Marj is 33 and has been investing for two-and-a-half years, but is still grappling with trying to find the right system of investment. She says: "My approach up to now has been fairly scattergun. I tend to either ignore or defer key decisions, or I invest on a whim.
"The more I read, the more I think that investing in low-cost exchange-traded funds (ETFs) and trackers is the way to go, in order to keep fees down, gain diversification and to achieve a portfolio that doesn't require too much monitoring.
"However, as the bulk of my investing will be as a regular saver, investment trusts might be a better route for me than ETFs.
Marj saves £200 a month into her individual savings account (Isa) and then invests that sum on a quarterly basis. She aims to supplement her company pension scheme and retire at age 63, plus access the Isa for any big life events such as a house purchase, wedding or redundancy.
She has accumulated a portfolio of 12 holdings, worth just over £20,000.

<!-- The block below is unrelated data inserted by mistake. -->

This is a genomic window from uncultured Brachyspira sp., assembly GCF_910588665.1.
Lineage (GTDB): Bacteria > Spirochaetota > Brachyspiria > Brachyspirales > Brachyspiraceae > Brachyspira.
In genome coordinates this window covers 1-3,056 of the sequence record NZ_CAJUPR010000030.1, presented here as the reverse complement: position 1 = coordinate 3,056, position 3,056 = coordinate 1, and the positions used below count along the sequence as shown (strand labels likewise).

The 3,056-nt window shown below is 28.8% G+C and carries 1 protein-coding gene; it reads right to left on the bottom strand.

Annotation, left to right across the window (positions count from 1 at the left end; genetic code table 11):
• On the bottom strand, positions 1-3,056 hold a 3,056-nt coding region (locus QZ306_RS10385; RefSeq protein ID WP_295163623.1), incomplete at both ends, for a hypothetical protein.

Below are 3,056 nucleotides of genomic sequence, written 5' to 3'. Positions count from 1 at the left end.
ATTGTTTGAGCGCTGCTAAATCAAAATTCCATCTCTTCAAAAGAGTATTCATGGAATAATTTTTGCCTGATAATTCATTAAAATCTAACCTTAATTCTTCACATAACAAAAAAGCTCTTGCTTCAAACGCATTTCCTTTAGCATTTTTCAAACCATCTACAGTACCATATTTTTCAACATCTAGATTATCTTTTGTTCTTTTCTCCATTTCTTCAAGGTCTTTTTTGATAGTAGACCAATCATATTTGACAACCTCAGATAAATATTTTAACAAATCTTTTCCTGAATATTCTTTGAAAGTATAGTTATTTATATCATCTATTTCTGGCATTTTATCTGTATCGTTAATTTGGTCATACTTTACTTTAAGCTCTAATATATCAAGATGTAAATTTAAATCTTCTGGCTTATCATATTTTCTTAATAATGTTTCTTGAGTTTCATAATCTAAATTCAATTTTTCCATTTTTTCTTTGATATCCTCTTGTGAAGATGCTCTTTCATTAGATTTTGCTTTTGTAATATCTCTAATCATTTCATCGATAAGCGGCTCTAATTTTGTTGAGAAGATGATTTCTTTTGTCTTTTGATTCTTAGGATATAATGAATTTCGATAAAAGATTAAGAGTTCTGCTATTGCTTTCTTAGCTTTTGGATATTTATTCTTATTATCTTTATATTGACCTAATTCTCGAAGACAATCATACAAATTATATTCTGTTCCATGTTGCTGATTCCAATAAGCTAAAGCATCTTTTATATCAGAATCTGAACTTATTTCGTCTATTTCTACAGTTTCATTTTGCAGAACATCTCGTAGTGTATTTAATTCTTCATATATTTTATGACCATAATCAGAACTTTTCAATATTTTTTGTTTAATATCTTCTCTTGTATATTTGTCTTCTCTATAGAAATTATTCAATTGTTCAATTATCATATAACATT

"I recently added Scottish Mortgage (SMT) and the iShares Japan GBP-hedged ETF (IJPH), and topped up the iShares MSCI Europe Ex-UK ETF (IEUX) that I was already invested in. In addition, I'm invested in an iShares FTSE 100 ETF (CUKX) and the HSBC FTSE 250 ETF (HMCX). All of these are relatively small amounts of £1,000 to £2,000," she says.
"A few months ago I sold off Air Partner (AIP) when things looked a bit shaky, although I still made a modest profit. I also sold off the purchase cost of my investment in Trifast (TRI) and have left the remainder - albeit a small sum - to run on for further profit.
"Part of my rationale for playing around like this with relatively small sums is to get a feel for the emotional side of investing, practising the discipline of cashing out when a share shows a decent percentage gain and not being greedy."
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